I’m excited to announce that I’m now blogging with! This is a collaborative library blog based in Ireland. The current bloggers are all academic librarians and were looking to add a public librarian to the mix. I’ll be cross-posting here.

Hopefully, readers will like my posts so much that they pay to send me to a conference in Ireland. That would be really great.

Two Millis Months

Today marks two months since I became Director of the Millis Public Library! This is a great fit for me and I’m thrilled to be here.

It has been a major goal of mine to become a library director, and what a place to do it! Millis is a town of about 8000 located about 25 miles southwest of Boston. In 2013, Millis built a beautiful new 17,800 square foot library and I love it. If I were to design my dream library, it would look just like this.

The people here are wonderful. We have a staff of 10 who are talented and friendly and work well together. We have three Trustees who work incredibly hard for us. We have a town government that values the library. And we have a community that is incredibly friendly and welcoming.

Millis’ love for and pride in its library and its community as a whole is one of the biggest reasons I applied for this job, and it’s going to be one of the biggest reasons Millis remains a successful library.


I have received a Kay Bader Scholarship to attend the Massachusetts Library Association 2015 Annual Conference next month! I’ve never been to MLA before and I’m really looking forward to it. There are some terrific speakers and a bunch of people I know are going too – should be fun!

Thank you, MLA, for the scholarship!


I presented a “lightning talk” at the New England Technical Services Librarians 2015 Annual Conference at the College of the Holy Cross in Worcester, MA on Friday, April 10. It was my first lightning talk and I had a blast! Five of us had 7 minutes each to present on a topic related to technical services.

I talked about processing unusual items. I presented a poster on unusual items last October at the Small Libraries Forum. My goal there was to show that unusual items are affordable, impactful, and fit the typical library mission. My goal with my lightning talk at NETSL was to show that processing unusual items is easy. Other speakers covered weeding with data, weeding with community involvement at an academic institution, taking advantage of unused MARC fields in KOHA, and cyber security in public libraries.

You can see the slides from my talk here:

At the end, all five of us shared a question and answer session. I was pleased with the questions I received – people seemed excited by my talk and were eager to learn more. The audience was lively and our moderator, Tom McMurdo, was excellent.

On a more personal level,  my dad work at Holy Cross. We went to lunch and he came to my talk, which was a lot of fun. Thanks, Dad!

PS: I also saw this license plate. Amazing.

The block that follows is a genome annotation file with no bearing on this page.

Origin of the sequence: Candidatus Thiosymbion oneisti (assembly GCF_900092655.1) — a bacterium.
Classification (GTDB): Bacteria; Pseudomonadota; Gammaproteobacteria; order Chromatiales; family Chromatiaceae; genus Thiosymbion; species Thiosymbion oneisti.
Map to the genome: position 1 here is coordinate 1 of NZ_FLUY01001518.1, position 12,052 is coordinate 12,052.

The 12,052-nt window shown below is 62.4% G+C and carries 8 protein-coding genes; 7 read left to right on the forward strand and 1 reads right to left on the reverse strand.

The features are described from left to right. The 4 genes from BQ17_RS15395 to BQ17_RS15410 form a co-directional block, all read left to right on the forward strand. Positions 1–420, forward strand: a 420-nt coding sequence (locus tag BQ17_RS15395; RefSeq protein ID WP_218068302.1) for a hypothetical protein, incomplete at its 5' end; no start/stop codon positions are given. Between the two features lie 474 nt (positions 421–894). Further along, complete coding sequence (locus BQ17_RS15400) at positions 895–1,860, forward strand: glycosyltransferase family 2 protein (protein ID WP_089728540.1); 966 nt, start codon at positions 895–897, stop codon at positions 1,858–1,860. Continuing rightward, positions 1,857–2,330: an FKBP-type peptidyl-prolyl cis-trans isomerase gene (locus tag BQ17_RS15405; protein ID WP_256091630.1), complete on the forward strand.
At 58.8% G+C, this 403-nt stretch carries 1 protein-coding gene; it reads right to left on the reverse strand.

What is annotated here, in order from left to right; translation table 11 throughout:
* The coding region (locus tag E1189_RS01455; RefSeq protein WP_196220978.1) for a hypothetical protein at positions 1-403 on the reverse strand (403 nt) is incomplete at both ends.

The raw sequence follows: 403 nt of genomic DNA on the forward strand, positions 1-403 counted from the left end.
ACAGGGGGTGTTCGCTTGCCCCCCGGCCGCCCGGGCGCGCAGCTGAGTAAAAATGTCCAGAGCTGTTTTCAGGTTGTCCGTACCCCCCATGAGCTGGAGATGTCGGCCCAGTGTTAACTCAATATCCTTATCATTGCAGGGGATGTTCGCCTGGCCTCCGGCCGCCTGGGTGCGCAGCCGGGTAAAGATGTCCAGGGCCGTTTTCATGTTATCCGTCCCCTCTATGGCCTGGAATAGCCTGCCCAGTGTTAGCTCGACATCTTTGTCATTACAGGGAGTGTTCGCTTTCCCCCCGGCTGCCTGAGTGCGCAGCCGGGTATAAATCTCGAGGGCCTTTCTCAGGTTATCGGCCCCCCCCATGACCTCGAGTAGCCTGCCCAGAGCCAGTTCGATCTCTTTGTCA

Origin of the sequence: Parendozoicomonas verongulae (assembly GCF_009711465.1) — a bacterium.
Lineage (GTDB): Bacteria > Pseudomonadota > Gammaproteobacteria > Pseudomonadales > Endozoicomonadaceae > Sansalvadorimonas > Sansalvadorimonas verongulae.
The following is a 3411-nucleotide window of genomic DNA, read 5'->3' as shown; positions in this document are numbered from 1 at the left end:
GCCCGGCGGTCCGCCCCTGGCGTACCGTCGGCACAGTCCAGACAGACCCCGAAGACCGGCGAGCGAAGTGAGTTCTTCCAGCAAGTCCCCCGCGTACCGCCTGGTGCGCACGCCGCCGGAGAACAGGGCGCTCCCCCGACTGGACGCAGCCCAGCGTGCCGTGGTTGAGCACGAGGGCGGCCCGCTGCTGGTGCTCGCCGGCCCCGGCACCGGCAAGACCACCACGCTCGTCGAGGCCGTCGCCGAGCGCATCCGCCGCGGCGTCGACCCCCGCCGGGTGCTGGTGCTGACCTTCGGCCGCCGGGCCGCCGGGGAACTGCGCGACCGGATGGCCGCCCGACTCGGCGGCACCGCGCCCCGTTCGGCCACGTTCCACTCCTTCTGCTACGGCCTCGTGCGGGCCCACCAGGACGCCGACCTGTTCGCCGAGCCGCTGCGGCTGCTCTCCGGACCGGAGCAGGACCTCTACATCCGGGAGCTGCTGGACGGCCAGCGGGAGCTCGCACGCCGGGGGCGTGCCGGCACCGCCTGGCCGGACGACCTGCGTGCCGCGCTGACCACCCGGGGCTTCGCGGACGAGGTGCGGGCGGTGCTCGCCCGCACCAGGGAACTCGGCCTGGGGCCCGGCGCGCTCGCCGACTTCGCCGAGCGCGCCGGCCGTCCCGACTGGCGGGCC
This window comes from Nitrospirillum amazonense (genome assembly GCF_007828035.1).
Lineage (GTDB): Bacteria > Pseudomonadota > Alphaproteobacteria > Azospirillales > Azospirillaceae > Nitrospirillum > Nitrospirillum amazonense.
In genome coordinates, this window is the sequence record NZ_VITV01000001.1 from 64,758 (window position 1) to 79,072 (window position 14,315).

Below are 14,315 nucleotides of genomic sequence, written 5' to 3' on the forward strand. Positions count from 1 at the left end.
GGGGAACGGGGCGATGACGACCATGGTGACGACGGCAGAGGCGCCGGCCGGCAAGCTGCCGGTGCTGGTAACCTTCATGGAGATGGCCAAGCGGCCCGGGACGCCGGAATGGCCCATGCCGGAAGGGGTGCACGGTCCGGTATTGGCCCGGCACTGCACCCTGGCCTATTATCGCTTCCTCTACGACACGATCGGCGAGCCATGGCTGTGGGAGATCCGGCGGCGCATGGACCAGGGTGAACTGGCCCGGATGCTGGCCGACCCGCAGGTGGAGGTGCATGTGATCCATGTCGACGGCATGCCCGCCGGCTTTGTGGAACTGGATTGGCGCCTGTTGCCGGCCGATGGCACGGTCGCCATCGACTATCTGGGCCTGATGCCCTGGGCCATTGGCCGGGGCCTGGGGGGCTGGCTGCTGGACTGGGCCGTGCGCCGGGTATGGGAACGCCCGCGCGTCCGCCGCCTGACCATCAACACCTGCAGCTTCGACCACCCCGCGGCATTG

I’m thrilled to announce that I’m going to be the next Director of the Millis Public Library!


This past week, I was named Chair of the PR Committee for the New England Library Association! With this Committee Chair comes a spot on NELA’s Executive Board, which is exciting.

NELA is a pretty cool organization – it’s larger than the state organizations, but it’s significantly smaller than the American Library Association. What this means is that NELA is big enough to attract terrific speakers and have great programming, but small enough to be intimate and to facilitate useful networking. I had a great time at the 2014 NELA conference and I am eager to get to help plan the 2015 conference.


I was just appointed interim director of my library while we continue our search for a permanent new director.

Small Libraries Forum

I had a great time yesterday at the Small Libraries Forum in Sturbridge, MA, hosted jointly by the Massachusetts Board of Library Commissioners and the Massachusetts Library System. It was great to meet so many people passionate about small town libraries. Jessamyn West was a great keynote.

I presented a poster about our success circulating “unusual” items at the Medfield Library. People seemed to really like my poster and were excited to add unusual items to their own collections. I put up a PDF of my poster in my portfolio. Direct link: here.

Check out tweets from the event here: Note that this hashtag will get used again, so if you’re checking this link in a few months, you might not get what you’re looking for.


I am very excited to report that I’ll be attending the 2014 New England Library Association annual conference over the next few days. I’ll learn a lot and get to meet a lot of cool librarians. I’ll post a report about the con sometime later this week.

my ten

I like this meme! Check out some data from it here.

I love a lot of books, but these are the 10* that have been most crucial to my lifetime of reading so far. I’ve listed them in roughly chronological order.

1. Calvin and Hobbes by Bill Watterson
2. Bunnicula by James and Deborah Howe
3. The Chronicles of Prydain by Lloyd Alexander
4. Heir to the Empire by Timothy Zahn
5. The Dark Elf and Icewind Dale Trilogies by R. A. Salvatore
6. His Dark Materials by Philip Pullman
7. The Harry Potter Series by J. K. Rowling
8. Oranges by John McPhee
9. Alone in the Kitchen with an Eggplant, edited by Jenni Ferrari-Adler
10. The Shadow of the Wind by Carlos Ruiz Zafon

Bonus: The Prophet, by Khalil Gibran


*10 if you count series as single items and pretend I didn’t list an 11th book. 11 if you include the bonus. 28 if you count all the books in the series listed. 45 if you count all 18 Calvin and Hobbes books instead of just Calvin and Hobbes, the original.